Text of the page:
here. The submission threads open 24 hours in advance of the live event, which means, basically, that you should be getting ready to submit right now if you want a pitch or query critique. Hint: the Middle Grade/Young Adult query critique opens at 10 a.m.
2. Find a Page of Dialogue in your WIP and Rewrite It
Taking your revisions a page/one technique at a time seems a lot less daunting, doesn't it? When your ms. is starting to weigh like an albatross, the best way to deal is to think small.
Find that page and ask yourself: Why are these people talking to each other? Instead of, say, walking away? Or coming to fisticuffs? Hint: Good dialogue often involves two or more people who want radically different things. They're pulling against each other, but they're attached, like a bad marriage. And just like a bad marriage, they're failing to "communicate effectively." They're lying a little bit, or changing the subject, or sniping, or being passive aggressive, or sometimes aggressive aggressive, or playing sweet and false. In fiction, life is a battle. Look at your page and figure out who's winning and losing, and why. Click here for agent/author Nathan Bransford's take on great dialogue.
3. Connect with a Writing Buddy
Been holed up like a woodchuck in December, clawing your magnum opus to shreds? It may be time get your snout out of the snowdrifts and connect to at least one likeminded soul. If you're sick of your flesh and blood frenemies, and they're just as tired of hearing you read aloud your 57th rewrite of page 277 anyway, hook up through Twitter or on the net. I've been expanding my Twitter base lately and I've already connected (and reconnected) with people I'm liking, if only because there's no chance they'll "drop by" at dinnertime or borrow my favorite sweater.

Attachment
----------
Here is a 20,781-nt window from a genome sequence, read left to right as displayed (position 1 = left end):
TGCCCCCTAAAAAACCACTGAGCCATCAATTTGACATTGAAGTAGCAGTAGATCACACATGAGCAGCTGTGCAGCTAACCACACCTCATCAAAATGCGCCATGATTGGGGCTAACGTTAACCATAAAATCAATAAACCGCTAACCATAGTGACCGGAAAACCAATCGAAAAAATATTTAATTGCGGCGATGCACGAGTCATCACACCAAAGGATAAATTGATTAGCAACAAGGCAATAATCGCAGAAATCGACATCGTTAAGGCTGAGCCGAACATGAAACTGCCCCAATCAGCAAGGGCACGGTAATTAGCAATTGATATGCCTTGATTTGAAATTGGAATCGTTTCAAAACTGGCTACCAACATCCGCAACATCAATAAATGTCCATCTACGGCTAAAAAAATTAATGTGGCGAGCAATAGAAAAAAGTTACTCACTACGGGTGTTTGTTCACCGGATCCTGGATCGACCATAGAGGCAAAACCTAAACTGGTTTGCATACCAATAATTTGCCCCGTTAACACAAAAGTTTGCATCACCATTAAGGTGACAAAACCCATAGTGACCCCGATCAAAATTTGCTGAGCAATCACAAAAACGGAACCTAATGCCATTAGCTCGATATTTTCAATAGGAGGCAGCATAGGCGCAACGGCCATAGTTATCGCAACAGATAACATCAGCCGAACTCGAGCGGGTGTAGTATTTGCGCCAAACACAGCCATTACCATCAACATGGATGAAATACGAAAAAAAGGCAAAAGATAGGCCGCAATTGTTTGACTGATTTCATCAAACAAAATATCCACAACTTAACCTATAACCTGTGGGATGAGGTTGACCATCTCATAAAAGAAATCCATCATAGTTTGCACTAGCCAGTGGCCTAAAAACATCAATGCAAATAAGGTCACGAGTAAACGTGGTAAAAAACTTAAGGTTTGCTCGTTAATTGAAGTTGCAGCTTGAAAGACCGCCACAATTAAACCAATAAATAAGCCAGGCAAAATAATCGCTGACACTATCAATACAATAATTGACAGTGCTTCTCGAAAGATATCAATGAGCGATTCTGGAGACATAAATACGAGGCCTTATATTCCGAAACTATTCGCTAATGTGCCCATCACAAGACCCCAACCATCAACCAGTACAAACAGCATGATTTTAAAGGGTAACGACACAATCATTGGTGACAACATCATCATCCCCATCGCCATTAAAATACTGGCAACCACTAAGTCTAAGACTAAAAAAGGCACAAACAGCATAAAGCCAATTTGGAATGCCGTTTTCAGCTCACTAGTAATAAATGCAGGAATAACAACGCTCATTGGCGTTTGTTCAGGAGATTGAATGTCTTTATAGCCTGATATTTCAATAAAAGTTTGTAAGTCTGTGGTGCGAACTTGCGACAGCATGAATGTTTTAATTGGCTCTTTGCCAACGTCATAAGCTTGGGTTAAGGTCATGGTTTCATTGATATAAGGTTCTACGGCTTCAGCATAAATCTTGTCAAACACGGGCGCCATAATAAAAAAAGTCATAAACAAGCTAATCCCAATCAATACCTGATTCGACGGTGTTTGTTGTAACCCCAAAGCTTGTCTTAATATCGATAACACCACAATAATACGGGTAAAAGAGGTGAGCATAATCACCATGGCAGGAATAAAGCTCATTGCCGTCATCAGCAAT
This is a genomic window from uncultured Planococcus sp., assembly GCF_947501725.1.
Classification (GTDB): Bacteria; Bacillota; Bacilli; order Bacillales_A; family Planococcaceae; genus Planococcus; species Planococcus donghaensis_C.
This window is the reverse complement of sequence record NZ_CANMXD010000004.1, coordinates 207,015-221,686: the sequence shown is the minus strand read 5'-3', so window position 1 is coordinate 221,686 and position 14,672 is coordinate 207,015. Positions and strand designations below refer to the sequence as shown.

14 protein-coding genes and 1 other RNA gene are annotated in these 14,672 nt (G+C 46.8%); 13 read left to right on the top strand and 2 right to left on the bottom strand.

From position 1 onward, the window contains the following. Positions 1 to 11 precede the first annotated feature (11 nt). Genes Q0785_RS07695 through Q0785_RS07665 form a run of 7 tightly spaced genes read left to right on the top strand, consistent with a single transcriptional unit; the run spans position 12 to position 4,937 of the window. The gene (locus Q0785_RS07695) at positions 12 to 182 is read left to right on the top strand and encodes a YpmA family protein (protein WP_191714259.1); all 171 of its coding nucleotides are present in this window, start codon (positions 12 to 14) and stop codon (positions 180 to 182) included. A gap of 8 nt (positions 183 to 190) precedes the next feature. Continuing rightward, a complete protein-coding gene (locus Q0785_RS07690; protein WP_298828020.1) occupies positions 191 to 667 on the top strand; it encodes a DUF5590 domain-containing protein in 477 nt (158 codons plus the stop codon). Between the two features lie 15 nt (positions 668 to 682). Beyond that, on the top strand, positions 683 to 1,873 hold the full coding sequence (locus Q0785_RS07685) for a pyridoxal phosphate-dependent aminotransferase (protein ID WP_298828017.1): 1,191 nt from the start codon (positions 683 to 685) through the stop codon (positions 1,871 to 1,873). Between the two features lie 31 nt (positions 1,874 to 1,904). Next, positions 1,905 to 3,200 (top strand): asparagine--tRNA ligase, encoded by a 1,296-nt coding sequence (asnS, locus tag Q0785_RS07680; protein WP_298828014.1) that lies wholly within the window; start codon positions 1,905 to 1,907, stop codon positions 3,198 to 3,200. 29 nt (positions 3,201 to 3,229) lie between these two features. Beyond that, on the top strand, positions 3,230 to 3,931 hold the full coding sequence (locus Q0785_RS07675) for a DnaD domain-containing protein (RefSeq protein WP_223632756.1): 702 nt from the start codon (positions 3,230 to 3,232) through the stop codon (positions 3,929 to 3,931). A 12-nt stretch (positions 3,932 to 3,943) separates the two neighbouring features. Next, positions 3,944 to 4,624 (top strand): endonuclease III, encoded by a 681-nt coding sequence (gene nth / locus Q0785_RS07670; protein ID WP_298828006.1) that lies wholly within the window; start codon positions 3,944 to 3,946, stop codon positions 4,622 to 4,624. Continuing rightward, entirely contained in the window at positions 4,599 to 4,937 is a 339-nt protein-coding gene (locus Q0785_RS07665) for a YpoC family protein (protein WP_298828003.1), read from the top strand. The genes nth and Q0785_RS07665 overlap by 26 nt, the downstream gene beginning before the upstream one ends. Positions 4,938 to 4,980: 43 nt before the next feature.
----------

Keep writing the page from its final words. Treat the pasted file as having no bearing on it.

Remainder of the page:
A good page for Florida writers who tweet and twitter is here. Among my finds further afield: Latina Y/A, M/G, picture book writer Meg Medina, whose haunting magic-realist novel for middle grade readers Milagros: Girl from Away was one of my favorite reads this year; and friendly (famous, award-winning) sci-fi author Kathleen Goonan, who told me she spends part of her year in Key West and even offered to meet me for coffee! (see the glowing Washington Post review of Ms. Goonan's latest book here.)